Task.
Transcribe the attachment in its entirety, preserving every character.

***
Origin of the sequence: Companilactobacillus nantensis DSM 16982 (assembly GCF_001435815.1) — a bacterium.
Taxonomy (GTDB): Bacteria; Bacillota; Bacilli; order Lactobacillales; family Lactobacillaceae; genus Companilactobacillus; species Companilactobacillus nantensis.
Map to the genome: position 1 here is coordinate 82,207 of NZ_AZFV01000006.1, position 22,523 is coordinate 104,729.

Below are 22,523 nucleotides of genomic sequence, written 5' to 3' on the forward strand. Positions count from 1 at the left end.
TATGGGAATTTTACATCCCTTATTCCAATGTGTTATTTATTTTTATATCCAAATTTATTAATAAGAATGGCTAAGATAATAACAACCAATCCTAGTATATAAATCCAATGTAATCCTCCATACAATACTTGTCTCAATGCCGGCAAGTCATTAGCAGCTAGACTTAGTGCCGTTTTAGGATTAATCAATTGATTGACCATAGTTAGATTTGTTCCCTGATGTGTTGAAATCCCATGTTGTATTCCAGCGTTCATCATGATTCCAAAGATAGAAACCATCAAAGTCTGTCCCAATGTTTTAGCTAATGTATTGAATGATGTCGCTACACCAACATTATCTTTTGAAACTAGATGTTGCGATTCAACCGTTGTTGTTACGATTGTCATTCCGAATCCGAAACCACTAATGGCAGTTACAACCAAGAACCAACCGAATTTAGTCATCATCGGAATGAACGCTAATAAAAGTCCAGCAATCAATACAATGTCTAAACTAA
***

Origin of the sequence: Companilactobacillus nantensis DSM 16982 (assembly GCF_001435815.1) — a bacterium.
Taxonomy (GTDB): Bacteria; Bacillota; Bacilli; order Lactobacillales; family Lactobacillaceae; genus Companilactobacillus; species Companilactobacillus nantensis.
Map to the genome: position 1 here is coordinate 82,207 of NZ_AZFV01000006.1, position 22,523 is coordinate 104,729.

Below are 22,523 nucleotides of genomic sequence, written 5' to 3' on the forward strand. Positions count from 1 at the left end.
TATGGGAATTTTACATCCCTTATTCCAATGTGTTATTTATTTTTATATCCAAATTTATTAATAAGAATGGCTAAGATAATAACAACCAATCCTAGTATATAAATCCAATGTAATCCTCCATACAATACTTGTCTCAATGCCGGCAAGTCATTAGCAGCTAGACTTAGTGCCGTTTTAGGATTAATCAATTGATTGACCATAGTTAGATTTGTTCCCTGATGTGTTGAAATCCCATGTTGTATTCCAGCGTTCATCATGATTCCAAAGATAGAAACCATCAAAGTCTGTCCCAATGTTTTAGCTAATGTATTGAATGATGTCGCTACACCAACATTATCTTTTGAAACTAGATGTTGCGATTCAACCGTTGTTGTTACGATTGTCATTCCGAATCCGAAACCACTAATGGCAGTTACAACCAAGAACCAACCGAATTTAGTCATCATCGGAATGAACGCTAATAAAAGTCCAGCAATCAATACAATGTCTAAACTAA